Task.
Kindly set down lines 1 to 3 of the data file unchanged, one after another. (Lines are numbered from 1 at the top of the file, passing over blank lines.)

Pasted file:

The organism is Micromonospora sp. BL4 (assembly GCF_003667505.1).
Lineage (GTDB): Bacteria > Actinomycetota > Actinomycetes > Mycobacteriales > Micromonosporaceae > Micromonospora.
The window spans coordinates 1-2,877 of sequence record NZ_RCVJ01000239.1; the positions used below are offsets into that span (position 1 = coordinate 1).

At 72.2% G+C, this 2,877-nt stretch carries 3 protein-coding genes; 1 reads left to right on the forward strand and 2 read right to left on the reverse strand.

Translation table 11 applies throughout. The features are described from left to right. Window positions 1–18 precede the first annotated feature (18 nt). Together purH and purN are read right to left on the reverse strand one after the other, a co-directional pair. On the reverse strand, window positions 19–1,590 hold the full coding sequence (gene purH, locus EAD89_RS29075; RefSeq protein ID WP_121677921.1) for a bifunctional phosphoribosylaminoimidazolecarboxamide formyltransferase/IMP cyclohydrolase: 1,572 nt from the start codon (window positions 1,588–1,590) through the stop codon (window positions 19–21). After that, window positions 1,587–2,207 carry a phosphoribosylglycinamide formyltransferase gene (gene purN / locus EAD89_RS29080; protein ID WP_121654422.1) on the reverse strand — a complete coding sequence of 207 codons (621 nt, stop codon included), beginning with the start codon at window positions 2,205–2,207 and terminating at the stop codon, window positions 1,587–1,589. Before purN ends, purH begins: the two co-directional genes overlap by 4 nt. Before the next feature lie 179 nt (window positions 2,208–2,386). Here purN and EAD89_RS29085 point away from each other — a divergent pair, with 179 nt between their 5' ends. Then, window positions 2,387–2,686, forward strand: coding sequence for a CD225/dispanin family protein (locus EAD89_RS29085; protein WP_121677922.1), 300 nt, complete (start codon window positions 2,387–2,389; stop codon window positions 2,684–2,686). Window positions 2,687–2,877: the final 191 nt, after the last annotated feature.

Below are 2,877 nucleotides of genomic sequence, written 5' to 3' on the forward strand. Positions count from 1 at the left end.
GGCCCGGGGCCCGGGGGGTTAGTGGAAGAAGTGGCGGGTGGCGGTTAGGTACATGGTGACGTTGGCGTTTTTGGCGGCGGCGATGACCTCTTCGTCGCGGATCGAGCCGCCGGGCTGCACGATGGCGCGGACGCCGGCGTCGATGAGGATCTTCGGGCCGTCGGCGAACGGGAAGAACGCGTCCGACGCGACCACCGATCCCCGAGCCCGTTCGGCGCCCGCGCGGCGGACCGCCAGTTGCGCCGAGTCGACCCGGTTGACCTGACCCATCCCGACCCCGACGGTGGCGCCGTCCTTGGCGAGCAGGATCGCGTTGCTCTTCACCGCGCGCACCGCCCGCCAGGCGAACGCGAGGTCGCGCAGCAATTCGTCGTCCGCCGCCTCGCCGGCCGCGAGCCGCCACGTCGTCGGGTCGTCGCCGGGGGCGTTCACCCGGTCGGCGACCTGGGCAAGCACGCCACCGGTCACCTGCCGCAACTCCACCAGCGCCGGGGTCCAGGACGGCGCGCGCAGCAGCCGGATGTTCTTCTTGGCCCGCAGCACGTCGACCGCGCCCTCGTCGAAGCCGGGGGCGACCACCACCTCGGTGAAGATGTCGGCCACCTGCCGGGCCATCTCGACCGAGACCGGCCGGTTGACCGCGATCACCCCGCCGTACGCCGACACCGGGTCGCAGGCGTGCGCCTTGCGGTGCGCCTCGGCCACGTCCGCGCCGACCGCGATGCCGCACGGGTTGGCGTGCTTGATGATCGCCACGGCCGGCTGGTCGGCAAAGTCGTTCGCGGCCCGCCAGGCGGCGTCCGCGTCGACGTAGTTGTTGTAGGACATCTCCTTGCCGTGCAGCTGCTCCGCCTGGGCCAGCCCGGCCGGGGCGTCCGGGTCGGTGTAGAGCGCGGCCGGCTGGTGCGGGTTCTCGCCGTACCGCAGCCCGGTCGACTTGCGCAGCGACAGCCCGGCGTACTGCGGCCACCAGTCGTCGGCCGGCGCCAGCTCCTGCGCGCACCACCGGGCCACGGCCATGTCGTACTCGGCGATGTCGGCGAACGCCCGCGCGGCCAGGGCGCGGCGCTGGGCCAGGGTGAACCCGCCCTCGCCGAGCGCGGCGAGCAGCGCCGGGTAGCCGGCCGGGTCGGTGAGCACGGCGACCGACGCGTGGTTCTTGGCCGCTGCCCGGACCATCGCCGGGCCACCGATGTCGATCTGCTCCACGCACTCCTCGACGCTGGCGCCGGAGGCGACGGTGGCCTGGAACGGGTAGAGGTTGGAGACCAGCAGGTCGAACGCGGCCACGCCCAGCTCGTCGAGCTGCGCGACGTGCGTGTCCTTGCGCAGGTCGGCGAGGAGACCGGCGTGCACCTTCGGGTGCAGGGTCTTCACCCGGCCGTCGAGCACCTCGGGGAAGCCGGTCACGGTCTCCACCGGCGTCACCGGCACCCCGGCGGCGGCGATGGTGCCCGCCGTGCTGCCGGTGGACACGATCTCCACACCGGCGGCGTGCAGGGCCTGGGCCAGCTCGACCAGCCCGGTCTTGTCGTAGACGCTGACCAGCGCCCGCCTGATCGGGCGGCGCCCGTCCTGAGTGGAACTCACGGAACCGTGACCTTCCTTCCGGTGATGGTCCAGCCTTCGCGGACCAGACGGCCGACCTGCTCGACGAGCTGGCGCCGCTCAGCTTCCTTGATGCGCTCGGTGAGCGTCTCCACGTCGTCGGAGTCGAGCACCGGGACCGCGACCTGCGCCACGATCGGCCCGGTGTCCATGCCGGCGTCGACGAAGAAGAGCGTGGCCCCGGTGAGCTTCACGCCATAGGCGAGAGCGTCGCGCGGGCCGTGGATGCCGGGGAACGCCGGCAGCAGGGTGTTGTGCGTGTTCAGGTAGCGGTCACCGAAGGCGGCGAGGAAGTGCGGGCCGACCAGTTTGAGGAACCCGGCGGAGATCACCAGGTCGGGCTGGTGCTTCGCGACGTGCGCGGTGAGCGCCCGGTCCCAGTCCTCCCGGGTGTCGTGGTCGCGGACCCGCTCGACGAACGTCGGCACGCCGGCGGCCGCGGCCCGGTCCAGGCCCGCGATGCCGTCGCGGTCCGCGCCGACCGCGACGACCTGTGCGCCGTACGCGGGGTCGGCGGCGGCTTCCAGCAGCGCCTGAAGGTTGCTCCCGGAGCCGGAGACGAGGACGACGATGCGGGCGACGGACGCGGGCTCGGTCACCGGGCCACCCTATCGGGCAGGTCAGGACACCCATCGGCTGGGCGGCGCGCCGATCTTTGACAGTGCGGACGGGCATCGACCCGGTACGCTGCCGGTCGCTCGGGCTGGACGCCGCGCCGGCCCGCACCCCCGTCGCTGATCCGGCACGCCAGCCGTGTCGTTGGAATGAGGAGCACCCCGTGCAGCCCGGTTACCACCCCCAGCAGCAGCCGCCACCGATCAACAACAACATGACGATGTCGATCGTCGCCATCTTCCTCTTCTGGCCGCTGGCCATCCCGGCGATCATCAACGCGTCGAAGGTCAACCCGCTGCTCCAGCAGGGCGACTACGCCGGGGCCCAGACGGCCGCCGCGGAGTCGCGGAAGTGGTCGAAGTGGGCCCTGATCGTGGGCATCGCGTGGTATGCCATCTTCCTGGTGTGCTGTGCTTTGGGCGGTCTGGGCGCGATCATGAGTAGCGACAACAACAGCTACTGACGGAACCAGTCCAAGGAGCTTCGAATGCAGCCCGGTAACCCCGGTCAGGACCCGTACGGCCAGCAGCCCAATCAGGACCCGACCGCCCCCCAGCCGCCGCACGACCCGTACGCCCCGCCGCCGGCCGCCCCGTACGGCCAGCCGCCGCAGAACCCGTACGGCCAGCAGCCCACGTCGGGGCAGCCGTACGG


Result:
The organism is Micromonospora sp. BL4 (assembly GCF_003667505.1).
Lineage (GTDB): Bacteria > Actinomycetota > Actinomycetes > Mycobacteriales > Micromonosporaceae > Micromonospora.
The window spans coordinates 1-2,877 of sequence record NZ_RCVJ01000239.1; the positions used below are offsets into that span (position 1 = coordinate 1).